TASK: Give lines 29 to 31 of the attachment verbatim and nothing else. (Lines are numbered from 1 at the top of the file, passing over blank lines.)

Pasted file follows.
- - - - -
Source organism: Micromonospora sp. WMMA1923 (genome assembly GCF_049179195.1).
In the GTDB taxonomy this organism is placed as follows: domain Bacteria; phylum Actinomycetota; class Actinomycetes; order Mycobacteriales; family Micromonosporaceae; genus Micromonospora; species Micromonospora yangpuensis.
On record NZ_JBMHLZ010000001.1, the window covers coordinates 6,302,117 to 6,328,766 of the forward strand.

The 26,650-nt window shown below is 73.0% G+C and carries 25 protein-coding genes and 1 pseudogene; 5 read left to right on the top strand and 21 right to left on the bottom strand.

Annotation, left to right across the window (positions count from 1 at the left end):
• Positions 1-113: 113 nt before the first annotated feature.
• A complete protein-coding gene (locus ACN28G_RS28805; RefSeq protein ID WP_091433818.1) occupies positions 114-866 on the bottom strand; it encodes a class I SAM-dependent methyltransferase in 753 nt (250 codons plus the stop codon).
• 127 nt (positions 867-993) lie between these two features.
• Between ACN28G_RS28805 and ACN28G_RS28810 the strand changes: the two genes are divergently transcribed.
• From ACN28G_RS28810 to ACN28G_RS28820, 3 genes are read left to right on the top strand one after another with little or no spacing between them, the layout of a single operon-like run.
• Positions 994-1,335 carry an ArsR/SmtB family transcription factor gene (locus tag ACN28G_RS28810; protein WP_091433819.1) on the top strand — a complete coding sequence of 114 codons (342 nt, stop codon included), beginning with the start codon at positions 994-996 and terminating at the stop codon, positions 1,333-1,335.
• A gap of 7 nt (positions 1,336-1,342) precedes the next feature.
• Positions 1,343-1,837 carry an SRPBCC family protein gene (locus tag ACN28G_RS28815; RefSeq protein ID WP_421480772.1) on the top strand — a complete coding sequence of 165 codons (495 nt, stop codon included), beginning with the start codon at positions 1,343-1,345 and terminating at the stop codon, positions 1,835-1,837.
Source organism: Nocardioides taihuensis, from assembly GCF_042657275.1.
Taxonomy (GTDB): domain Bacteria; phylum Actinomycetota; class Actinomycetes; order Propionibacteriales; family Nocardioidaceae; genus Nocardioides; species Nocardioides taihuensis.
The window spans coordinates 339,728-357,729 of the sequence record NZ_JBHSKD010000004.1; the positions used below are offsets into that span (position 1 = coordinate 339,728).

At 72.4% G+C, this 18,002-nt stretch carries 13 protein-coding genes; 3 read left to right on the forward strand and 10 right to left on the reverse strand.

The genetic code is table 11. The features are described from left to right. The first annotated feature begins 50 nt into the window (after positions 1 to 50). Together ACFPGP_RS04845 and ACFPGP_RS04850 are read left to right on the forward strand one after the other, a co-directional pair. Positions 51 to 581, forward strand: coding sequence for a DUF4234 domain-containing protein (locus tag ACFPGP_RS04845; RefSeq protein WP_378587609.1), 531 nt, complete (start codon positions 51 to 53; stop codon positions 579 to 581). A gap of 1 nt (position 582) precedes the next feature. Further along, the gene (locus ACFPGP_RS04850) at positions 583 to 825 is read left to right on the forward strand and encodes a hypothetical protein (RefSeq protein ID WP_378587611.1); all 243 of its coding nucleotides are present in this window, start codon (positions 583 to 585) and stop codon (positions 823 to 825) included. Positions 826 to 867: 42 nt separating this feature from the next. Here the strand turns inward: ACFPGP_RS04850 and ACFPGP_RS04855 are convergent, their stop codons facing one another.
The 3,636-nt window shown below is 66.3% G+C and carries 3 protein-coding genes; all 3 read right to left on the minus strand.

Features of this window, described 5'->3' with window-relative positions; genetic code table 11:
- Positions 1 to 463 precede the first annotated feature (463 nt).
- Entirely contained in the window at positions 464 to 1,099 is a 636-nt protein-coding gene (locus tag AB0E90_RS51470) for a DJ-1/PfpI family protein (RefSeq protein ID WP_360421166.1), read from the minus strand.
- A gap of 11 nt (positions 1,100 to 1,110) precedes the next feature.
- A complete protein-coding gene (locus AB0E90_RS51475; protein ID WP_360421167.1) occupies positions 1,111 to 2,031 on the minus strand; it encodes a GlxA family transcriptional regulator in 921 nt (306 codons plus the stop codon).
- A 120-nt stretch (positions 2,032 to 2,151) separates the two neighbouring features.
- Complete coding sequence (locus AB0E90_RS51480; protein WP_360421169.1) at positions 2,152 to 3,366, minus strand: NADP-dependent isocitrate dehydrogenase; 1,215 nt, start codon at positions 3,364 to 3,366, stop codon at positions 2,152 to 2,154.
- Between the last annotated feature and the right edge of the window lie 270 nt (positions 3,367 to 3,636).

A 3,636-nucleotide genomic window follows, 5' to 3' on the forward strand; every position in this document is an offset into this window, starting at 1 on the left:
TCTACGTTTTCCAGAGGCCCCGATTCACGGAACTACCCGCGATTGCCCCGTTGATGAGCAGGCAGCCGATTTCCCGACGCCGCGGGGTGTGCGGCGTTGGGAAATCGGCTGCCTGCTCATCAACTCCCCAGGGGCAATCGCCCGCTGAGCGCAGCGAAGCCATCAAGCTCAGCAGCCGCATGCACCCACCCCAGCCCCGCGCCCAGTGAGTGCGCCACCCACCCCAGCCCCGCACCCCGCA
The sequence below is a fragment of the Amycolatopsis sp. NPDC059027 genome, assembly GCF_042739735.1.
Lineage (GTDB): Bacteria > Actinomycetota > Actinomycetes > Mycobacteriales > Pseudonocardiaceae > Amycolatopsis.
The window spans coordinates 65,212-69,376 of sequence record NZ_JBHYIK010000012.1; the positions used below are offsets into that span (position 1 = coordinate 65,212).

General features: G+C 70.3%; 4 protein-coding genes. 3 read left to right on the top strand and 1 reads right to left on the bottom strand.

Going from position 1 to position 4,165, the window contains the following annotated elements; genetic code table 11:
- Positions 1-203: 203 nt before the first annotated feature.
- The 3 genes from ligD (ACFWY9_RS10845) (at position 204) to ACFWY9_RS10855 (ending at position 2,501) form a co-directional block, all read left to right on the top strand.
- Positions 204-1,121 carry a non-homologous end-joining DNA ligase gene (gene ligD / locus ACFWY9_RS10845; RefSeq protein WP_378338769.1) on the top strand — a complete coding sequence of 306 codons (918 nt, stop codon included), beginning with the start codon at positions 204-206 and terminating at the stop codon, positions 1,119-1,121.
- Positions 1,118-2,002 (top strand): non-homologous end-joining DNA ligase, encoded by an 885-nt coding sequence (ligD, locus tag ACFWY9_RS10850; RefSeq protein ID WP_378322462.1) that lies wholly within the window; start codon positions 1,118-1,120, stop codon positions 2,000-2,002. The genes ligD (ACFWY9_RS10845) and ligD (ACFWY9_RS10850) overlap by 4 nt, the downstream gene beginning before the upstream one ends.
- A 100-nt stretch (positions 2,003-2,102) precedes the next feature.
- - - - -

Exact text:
TCTACGTTTTCCAGAGGCCCCGATTCACGGAACTACCCGCGATTGCCCCGTTGATGAGCAGGCAGCCGATTTCCCGACGCCGCGGGGTGTGCGGCGTTGGGAAATCGGCTGCCTGCTCATCAACTCCCCAGGGGCAATCGCCCGCTGAGCGCAGCGAAGCCATCAAGCTCAGCAGCCGCATGCACCCACCCCAGCCCCGCGCCCAGTGAGTGCGCCACCCACCCCAGCCCCGCACCCCGCA
The sequence below is a fragment of the Amycolatopsis sp. NPDC059027 genome, assembly GCF_042739735.1.
Lineage (GTDB): Bacteria > Actinomycetota > Actinomycetes > Mycobacteriales > Pseudonocardiaceae > Amycolatopsis.